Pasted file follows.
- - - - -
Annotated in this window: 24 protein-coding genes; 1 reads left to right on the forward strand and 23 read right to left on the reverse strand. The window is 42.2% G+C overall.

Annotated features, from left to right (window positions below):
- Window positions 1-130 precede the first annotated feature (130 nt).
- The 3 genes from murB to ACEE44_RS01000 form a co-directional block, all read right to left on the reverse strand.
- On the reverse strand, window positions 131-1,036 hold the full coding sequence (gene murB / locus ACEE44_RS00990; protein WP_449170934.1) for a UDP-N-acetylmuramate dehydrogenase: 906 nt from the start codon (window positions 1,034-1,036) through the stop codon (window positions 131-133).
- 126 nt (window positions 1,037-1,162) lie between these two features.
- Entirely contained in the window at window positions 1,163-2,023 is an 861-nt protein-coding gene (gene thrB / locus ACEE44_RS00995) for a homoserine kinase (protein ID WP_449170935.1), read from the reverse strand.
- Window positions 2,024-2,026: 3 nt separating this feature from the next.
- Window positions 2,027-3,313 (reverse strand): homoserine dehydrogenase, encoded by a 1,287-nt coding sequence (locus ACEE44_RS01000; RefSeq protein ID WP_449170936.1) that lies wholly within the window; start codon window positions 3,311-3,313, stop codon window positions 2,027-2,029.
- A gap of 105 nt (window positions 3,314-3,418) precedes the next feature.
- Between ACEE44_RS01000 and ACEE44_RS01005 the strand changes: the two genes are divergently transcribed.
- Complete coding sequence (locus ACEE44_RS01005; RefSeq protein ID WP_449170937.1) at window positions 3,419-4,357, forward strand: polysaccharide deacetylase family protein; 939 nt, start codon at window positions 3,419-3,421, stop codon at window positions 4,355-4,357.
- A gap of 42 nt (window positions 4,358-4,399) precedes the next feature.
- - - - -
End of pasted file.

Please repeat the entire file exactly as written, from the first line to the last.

Annotated in this window: 24 protein-coding genes; 1 reads left to right on the forward strand and 23 read right to left on the reverse strand. The window is 42.2% G+C overall.

Annotated features, from left to right (window positions below):
- Window positions 1-130 precede the first annotated feature (130 nt).
- The 3 genes from murB to ACEE44_RS01000 form a co-directional block, all read right to left on the reverse strand.
- On the reverse strand, window positions 131-1,036 hold the full coding sequence (gene murB / locus ACEE44_RS00990; protein WP_449170934.1) for a UDP-N-acetylmuramate dehydrogenase: 906 nt from the start codon (window positions 1,034-1,036) through the stop codon (window positions 131-133).
- 126 nt (window positions 1,037-1,162) lie between these two features.
- Entirely contained in the window at window positions 1,163-2,023 is an 861-nt protein-coding gene (gene thrB / locus ACEE44_RS00995) for a homoserine kinase (protein ID WP_449170935.1), read from the reverse strand.
- Window positions 2,024-2,026: 3 nt separating this feature from the next.
- Window positions 2,027-3,313 (reverse strand): homoserine dehydrogenase, encoded by a 1,287-nt coding sequence (locus ACEE44_RS01000; RefSeq protein ID WP_449170936.1) that lies wholly within the window; start codon window positions 3,311-3,313, stop codon window positions 2,027-2,029.
- A gap of 105 nt (window positions 3,314-3,418) precedes the next feature.
- Between ACEE44_RS01000 and ACEE44_RS01005 the strand changes: the two genes are divergently transcribed.
- Complete coding sequence (locus ACEE44_RS01005; RefSeq protein ID WP_449170937.1) at window positions 3,419-4,357, forward strand: polysaccharide deacetylase family protein; 939 nt, start codon at window positions 3,419-3,421, stop codon at window positions 4,355-4,357.
- A gap of 42 nt (window positions 4,358-4,399) precedes the next feature.